The system clock

Yes, the humble clock that tells you what time it is. SAML is extremely dependent on both the SP and IdP having the same time (as is Kerberos). Generally, it is within five minutes, but this is configurable and can be reduced for an increased level of security. While it is clock time, the times are all expressed as UTC time, so the time zone of the systems should be irrelevant.

Ultimately, the clock protects against replay attacks, since modifying the timestamp would cause the signature to be invalid. There are other mechanisms that protect against replay attacks, but using the clock is the simplest.

SAML data flow

There are two modes in which SAML generally operates: SP-initiated and IdP-initiated. Not every system supports both both modes, but many do.

Communication Method

From here on out, we’re dealing only with web SSO based on SAML. If you’re truly interested in the other ways SAML can be used, there is a huge body of documentation out there, starting with the SAML specifications proper.

Communication between the IdP and the SP is entirely accomplished through the client web browser utilizing HTTP Post requests and JavaScript. The message passed is a base64 encoded XML document, with or without encryption, depending on the configuration. Think of the web browser as a relay passing messages back and forth between the SP and IdP. No direct communication between the SP and IdP is required, so an internal-only IdP can assert identities to a cloud service and vice versa. So, when we say that the SP sends something to the IdP, what we really mean is the SP tells the client web browser to post something to a specific URL. It is important to understand how SAML is utilized with cloud services.

SP-initiated SAML

In SP-initiated SAML, the client starts by accessing the login page of the SP. The SP usually presents a “login via SAML” button and, when clicked, the SP sends a request to the IdP to authenticate the user. In essence, this basically says, “Hi, I’m x app and I have a user who needs to be authenticated.” This is called an AuthnRequest.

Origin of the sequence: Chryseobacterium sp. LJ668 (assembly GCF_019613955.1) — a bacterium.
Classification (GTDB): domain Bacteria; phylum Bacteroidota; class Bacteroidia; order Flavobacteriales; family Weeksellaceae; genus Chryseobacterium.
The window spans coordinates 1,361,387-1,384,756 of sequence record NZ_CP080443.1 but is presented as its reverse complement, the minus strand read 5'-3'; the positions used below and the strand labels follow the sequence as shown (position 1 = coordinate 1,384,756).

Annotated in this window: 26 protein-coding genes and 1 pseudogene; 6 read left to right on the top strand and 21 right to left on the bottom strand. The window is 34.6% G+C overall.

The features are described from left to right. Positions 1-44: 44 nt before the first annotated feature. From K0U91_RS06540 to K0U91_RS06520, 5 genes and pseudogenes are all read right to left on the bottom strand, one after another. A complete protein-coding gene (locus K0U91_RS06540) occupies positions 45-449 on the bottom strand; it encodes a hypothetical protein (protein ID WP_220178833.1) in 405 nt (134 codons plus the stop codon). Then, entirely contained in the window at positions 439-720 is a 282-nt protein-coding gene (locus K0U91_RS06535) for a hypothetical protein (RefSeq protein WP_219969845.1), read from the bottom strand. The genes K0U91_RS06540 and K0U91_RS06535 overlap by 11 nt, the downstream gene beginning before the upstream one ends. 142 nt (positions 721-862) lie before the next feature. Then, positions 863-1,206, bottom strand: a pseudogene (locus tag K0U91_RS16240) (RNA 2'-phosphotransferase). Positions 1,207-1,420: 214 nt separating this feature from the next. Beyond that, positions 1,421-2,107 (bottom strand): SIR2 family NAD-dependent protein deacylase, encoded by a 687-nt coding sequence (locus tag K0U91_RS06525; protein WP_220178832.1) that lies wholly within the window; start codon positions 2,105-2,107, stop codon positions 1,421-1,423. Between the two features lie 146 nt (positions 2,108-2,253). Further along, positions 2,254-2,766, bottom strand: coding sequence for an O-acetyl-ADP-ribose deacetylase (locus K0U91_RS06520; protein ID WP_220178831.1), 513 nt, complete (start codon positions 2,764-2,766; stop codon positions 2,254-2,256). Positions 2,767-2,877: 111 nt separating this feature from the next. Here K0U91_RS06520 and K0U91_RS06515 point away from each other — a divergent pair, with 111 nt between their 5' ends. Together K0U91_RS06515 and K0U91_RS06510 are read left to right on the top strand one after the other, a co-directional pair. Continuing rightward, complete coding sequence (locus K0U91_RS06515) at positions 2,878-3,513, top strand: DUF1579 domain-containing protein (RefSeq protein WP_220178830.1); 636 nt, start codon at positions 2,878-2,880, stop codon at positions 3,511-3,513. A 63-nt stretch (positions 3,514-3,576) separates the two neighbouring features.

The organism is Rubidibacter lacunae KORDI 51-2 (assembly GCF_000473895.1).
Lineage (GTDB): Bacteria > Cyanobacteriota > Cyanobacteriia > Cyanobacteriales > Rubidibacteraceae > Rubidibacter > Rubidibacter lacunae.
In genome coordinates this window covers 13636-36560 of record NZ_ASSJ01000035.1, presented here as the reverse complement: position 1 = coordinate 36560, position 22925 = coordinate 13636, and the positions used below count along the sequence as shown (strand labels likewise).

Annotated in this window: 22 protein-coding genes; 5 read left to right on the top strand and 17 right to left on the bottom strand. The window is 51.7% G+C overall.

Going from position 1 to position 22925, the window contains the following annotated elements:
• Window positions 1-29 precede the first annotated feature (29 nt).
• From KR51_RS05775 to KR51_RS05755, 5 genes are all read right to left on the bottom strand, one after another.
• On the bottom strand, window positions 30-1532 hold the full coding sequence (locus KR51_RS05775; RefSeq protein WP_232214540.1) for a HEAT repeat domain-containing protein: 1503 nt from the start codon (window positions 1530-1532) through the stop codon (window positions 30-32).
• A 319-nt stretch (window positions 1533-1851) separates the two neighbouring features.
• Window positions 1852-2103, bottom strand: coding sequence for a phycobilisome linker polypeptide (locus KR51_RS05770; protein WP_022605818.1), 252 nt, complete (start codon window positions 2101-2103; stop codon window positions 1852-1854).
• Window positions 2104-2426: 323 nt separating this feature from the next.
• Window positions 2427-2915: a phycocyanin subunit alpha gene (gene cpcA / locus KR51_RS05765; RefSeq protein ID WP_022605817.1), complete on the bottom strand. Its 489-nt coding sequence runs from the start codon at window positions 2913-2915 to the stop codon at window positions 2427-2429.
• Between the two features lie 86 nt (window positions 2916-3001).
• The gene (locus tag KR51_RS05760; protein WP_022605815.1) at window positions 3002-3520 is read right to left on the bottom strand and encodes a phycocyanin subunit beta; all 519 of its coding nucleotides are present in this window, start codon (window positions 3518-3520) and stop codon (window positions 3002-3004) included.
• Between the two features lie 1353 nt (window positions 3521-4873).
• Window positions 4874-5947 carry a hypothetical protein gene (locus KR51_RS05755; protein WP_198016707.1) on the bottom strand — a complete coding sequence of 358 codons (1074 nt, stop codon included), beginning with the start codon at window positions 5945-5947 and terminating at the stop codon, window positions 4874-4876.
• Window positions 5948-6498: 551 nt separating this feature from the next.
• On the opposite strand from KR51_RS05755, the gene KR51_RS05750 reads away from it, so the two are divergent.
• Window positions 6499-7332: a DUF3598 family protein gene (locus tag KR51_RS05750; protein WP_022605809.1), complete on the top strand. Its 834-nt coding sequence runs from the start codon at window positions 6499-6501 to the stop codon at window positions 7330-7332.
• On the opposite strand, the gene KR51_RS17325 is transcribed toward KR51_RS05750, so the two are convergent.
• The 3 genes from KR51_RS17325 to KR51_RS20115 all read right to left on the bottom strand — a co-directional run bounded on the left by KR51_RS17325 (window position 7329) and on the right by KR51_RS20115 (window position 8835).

One of two things need to happen at the IdP in response (assuming there isn’t an error):

  1. If the IdP has an active session with the client, it returns a response to the SP that includes an assertion of who the user is. This allows for the “SSO Experience.” The IdP tracks sessions, just like any other web app. Hungry yet? Want a cookie? So does your IdP.
  2. If the IdP does not have an active session with the client, it presents the login page, authenticates the client, then responds to the SP with an assertion.

The SP takes the assertion from the IdP and logs the user in to the app. The SP may do additional authorization checking, but you’ll notice the SP never got the username or password—just an assertion from the IdP that the user was who they said they were.

From this point on, the SP is responsible for maintaining the session and the IdP is out of the picture unless the SP needs to re-authenticate the user.

The message sequence is as follows (only relevant bits for general SSO are mentioned):

1. AuthnRequest sent from the SP to the IdP

  • Includes destination URL that the specific client will be directed to upon successful login
  • May include a request for a specific format of the NameID field in the IdP Response. This allows the SP to ask for UID vs. email vs. a short-lived ID, etc.
  • May or may not be signed or encrypted by the SP. If operating over HTTPS, encryption is generally not necessary.

2. Response sent from the SP to the IdP

  • Contains one or more assertions
  • Is signed, and may or may not be encrypted
    • Different elements may be included in the signature based on policies and the AuthnRequest
  • Contains an assertion
    • May (and in many cases, must) contain a NameID representing the user being logged in.
    • May contain a list of attributes

IdP-initiated SAML

In IdP-initiated SAML, the client starts by accessing the IdP and authenticating. With Okta, for example, you’d go to yourdomain.okta.com and log in. Clicking on one of the tiles initiates IdP-initiated SAML to an SP. Essentially, IdP-initiated SAML is the second half of SP-initiated SAML—the IdP already knows which URL to post the response to at the SP and knows how to deliver it. Unlike SP-initiated SAML, where the AuthnRequest can include specific requests and a redirect URL, IdP-initiated SAML always goes to the same URL at the SP. The practical implication is that if a session times out at the SP even if their session hasn’t timed out at the IdP, the user starts over at the default page at the SP.

Details and gotchas

Certificates/trust relationship

In order for SAML to function, the SP and IdP must trust each other. This trust is primarily given by the SP to the IdP, but it can be configured to require mutual trust in SP-initiated SAML flows.

Metadata file vs. metadata URL vs. GUI configuration